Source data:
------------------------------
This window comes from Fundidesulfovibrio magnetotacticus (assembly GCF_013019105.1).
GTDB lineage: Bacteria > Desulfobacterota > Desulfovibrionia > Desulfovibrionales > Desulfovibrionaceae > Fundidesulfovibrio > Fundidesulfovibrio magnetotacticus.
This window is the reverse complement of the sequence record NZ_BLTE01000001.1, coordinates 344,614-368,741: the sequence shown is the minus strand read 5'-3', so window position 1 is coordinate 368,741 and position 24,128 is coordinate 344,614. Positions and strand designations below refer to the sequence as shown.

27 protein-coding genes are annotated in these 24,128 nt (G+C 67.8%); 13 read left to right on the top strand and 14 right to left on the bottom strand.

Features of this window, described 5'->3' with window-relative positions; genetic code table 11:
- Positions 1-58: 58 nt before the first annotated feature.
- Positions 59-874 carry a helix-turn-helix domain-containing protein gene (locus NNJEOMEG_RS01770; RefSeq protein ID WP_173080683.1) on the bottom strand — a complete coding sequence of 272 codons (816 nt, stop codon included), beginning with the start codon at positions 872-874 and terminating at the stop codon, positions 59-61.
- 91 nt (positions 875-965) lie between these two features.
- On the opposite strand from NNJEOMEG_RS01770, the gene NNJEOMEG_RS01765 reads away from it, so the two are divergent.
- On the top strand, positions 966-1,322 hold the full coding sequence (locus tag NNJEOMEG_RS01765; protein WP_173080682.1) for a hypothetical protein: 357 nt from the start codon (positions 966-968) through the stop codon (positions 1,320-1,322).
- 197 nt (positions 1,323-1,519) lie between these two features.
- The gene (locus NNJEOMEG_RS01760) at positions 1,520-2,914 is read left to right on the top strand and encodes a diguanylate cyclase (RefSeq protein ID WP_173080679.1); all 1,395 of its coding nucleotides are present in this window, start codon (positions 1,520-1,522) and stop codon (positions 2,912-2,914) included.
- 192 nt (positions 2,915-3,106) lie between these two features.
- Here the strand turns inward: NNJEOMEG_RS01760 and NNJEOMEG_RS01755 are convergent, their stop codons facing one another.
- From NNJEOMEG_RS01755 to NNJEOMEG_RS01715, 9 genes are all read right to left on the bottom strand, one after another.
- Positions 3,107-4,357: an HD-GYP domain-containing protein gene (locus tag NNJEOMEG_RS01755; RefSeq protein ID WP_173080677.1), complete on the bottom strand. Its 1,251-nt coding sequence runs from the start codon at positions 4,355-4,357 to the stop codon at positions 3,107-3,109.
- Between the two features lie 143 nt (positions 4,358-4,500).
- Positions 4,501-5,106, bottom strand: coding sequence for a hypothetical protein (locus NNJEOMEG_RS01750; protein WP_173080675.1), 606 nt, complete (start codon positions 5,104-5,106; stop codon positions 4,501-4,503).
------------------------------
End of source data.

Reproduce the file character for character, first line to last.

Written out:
This window comes from Fundidesulfovibrio magnetotacticus (assembly GCF_013019105.1).
GTDB lineage: Bacteria > Desulfobacterota > Desulfovibrionia > Desulfovibrionales > Desulfovibrionaceae > Fundidesulfovibrio > Fundidesulfovibrio magnetotacticus.
This window is the reverse complement of the sequence record NZ_BLTE01000001.1, coordinates 344,614-368,741: the sequence shown is the minus strand read 5'-3', so window position 1 is coordinate 368,741 and position 24,128 is coordinate 344,614. Positions and strand designations below refer to the sequence as shown.

27 protein-coding genes are annotated in these 24,128 nt (G+C 67.8%); 13 read left to right on the top strand and 14 right to left on the bottom strand.

Features of this window, described 5'->3' with window-relative positions; genetic code table 11:
- Positions 1-58: 58 nt before the first annotated feature.
- Positions 59-874 carry a helix-turn-helix domain-containing protein gene (locus NNJEOMEG_RS01770; RefSeq protein ID WP_173080683.1) on the bottom strand — a complete coding sequence of 272 codons (816 nt, stop codon included), beginning with the start codon at positions 872-874 and terminating at the stop codon, positions 59-61.
- 91 nt (positions 875-965) lie between these two features.
- On the opposite strand from NNJEOMEG_RS01770, the gene NNJEOMEG_RS01765 reads away from it, so the two are divergent.
- On the top strand, positions 966-1,322 hold the full coding sequence (locus tag NNJEOMEG_RS01765; protein WP_173080682.1) for a hypothetical protein: 357 nt from the start codon (positions 966-968) through the stop codon (positions 1,320-1,322).
- 197 nt (positions 1,323-1,519) lie between these two features.
- The gene (locus NNJEOMEG_RS01760) at positions 1,520-2,914 is read left to right on the top strand and encodes a diguanylate cyclase (RefSeq protein ID WP_173080679.1); all 1,395 of its coding nucleotides are present in this window, start codon (positions 1,520-1,522) and stop codon (positions 2,912-2,914) included.
- 192 nt (positions 2,915-3,106) lie between these two features.
- Here the strand turns inward: NNJEOMEG_RS01760 and NNJEOMEG_RS01755 are convergent, their stop codons facing one another.
- From NNJEOMEG_RS01755 to NNJEOMEG_RS01715, 9 genes are all read right to left on the bottom strand, one after another.
- Positions 3,107-4,357: an HD-GYP domain-containing protein gene (locus tag NNJEOMEG_RS01755; RefSeq protein ID WP_173080677.1), complete on the bottom strand. Its 1,251-nt coding sequence runs from the start codon at positions 4,355-4,357 to the stop codon at positions 3,107-3,109.
- Between the two features lie 143 nt (positions 4,358-4,500).
- Positions 4,501-5,106, bottom strand: coding sequence for a hypothetical protein (locus NNJEOMEG_RS01750; protein WP_173080675.1), 606 nt, complete (start codon positions 5,104-5,106; stop codon positions 4,501-4,503).